Excerpt from my new book, The Alpha Omega Man – A Spiritual Journey to Balanced Masculinity
Available on Amazon December 2023
On December 25, 1983, Christmas day, at age 20, I officially became a devotee of Krishna consciousness, and after 6 months of practice, I was initiated into the tradition and given the spiritual name Priyavrata dasa, a Sanskrit name of a famous prince of the tradition who once ruled the Universe. Priya means beloved, and Vrata means determined or a vow. Dasa, means servant. So, one interpretation of the name was “one who is a dear servant of the most determined (the vratas) or the devotees of God,” and another interpretation is “one who is strict in following religious vows.”
Even the name I was given has an Alpha Omega quality to it. Priya is inherently feminine and means “beloved,” “dear,” or “darling” in English, and Vrata is inherently masculine, indicating virility, austerity, and determination.
I remember the day that I moved into the ashrama just like it was yesterday. I was so excited that the night before I was to move in, I vowed to chant 64 rounds of the maha-mantra. To the unfamiliar, that is 6,912 complete repetitions of the maha-mantra: Hare Krishna, Hare Krishna, Krishna Krishna, Hare Hare, Hare Rama, Hare Rama, Rama Rama, Hare Hare.
It took me about 10 hours to complete this task, but I was determined to do so because I wanted to make sure that when I offered my body, mind, and soul to Krishna (God), it would be pure and acceptable. On my first night at the ashram, I slept in my sleeping bag on the temple room floor. But I was so enthusiastic about rising early for my first experience of morning prayers that I could not sleep but lay awake all night, listening to and appreciating the silence of the forest outside.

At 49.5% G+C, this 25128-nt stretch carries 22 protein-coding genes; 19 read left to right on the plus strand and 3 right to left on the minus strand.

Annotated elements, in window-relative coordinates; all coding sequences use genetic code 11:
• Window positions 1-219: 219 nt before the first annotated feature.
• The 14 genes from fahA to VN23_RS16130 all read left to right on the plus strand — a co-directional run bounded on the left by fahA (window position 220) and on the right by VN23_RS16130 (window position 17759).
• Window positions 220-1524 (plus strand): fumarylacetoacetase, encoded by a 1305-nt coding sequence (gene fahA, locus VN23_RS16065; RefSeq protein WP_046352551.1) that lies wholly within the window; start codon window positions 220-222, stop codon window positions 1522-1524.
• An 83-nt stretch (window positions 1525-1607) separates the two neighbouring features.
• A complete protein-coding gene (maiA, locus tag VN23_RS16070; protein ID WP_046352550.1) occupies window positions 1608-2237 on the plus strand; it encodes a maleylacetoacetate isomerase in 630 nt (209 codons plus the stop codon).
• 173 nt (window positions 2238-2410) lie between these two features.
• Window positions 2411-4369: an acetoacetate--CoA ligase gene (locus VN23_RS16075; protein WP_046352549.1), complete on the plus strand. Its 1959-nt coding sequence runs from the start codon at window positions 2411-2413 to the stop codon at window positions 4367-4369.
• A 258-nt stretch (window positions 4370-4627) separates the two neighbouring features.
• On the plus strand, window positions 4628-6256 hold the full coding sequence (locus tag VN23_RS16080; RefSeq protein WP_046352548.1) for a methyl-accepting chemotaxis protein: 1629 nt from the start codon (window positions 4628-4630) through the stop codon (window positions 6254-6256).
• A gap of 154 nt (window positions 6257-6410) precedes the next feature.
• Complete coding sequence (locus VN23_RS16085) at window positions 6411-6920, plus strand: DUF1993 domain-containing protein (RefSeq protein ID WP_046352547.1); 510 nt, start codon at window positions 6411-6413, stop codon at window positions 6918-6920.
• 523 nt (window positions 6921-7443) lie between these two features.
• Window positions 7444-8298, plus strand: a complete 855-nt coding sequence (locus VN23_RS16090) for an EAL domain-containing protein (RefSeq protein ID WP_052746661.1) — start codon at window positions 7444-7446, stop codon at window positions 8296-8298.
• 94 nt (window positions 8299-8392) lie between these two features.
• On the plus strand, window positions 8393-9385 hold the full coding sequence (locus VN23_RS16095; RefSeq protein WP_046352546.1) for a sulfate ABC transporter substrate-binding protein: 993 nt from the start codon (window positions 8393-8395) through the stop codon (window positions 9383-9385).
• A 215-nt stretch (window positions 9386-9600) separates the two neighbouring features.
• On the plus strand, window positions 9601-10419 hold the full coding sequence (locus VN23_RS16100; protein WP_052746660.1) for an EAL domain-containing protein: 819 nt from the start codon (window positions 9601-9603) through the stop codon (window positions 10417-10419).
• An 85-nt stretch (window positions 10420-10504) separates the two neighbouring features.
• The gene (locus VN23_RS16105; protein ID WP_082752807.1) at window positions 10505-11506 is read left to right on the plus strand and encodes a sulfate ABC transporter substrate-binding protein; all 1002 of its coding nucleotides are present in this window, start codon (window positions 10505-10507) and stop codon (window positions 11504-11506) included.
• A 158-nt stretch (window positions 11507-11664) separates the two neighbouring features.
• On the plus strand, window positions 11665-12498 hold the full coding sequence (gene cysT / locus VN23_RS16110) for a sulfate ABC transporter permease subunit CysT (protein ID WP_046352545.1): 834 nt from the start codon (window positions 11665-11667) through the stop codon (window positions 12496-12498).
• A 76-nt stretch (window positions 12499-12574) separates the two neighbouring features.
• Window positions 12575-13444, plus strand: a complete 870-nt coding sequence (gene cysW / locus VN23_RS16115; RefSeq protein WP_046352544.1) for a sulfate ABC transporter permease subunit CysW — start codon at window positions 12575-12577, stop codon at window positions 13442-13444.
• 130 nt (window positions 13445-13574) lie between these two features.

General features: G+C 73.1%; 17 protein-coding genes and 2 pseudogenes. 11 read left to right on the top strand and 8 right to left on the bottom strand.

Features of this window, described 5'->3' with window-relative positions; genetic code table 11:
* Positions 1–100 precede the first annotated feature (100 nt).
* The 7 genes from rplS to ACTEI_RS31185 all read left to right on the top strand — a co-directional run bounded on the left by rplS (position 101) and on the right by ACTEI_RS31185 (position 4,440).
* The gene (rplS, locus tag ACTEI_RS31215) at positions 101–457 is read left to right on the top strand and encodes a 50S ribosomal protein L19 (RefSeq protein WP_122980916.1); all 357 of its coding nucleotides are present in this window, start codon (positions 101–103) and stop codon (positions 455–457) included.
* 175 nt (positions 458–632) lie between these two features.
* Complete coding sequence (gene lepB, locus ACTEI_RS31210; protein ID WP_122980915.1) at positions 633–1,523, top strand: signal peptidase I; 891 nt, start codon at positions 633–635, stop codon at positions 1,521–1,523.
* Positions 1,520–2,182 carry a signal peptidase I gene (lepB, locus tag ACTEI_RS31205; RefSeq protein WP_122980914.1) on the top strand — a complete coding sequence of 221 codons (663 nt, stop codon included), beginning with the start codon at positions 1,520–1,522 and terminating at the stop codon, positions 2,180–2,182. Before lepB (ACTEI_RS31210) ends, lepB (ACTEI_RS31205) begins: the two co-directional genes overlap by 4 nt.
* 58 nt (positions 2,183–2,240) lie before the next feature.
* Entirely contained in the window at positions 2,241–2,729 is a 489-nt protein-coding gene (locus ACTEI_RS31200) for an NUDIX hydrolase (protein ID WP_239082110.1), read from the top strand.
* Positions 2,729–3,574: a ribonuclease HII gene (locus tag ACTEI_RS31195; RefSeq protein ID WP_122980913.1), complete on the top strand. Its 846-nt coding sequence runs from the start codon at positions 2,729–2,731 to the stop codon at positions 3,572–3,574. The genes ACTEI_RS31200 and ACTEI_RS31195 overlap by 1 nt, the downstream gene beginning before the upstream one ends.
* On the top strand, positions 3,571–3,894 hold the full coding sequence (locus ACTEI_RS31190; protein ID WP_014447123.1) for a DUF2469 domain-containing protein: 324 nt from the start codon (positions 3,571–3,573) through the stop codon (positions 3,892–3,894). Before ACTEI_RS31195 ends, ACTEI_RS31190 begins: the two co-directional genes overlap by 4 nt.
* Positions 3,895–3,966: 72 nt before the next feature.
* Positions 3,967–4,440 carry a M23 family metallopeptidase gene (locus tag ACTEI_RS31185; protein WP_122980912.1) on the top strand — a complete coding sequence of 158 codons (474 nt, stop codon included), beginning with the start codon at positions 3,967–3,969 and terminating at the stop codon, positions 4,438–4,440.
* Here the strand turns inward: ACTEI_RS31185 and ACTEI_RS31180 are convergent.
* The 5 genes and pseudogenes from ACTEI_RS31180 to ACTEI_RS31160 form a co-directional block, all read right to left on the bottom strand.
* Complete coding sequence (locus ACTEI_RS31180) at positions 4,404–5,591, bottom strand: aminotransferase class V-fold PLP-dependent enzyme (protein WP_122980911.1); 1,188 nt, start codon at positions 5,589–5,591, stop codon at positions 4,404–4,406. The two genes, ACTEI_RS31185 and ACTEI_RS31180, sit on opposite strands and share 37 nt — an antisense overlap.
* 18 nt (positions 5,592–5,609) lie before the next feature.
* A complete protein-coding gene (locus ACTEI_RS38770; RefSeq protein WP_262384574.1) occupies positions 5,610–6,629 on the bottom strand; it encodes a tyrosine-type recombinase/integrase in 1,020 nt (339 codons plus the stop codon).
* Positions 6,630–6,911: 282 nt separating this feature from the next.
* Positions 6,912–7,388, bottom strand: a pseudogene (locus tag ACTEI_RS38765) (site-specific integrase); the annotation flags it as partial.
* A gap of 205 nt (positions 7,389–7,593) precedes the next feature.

The next day, we all gathered outside to greet the visiting guru, Bhavananda Goswami. His actual legal name was Charles Bacis, who, before joining the Hare Krishna movement, was a small-time New York movie director who once did a film with Andy Warhol called Chelsea Girls. With the eyes of a gullible neophyte, I had visions that he had just descended from the spiritual sky, and, like the other monks, we fawned over every word he spoke. “Bhavs,” as he was affectionately known by his peers, came across as a pure soul, but many years later, it would be revealed that he was, in fact, an out-of-control homosexual, narcissistic tyrant, pedophile, playing the role of a spiritual leader. Bhavananda was charismatic and a great public speaker but had a sleazy private life that eventually unfolded in all its ugliness, and he was eventually stripped of his “guru” status and cast out temporarily by the society he once ruled. However, soon enough, he wiggled his way back into an influential role, probably because he had dirt on others.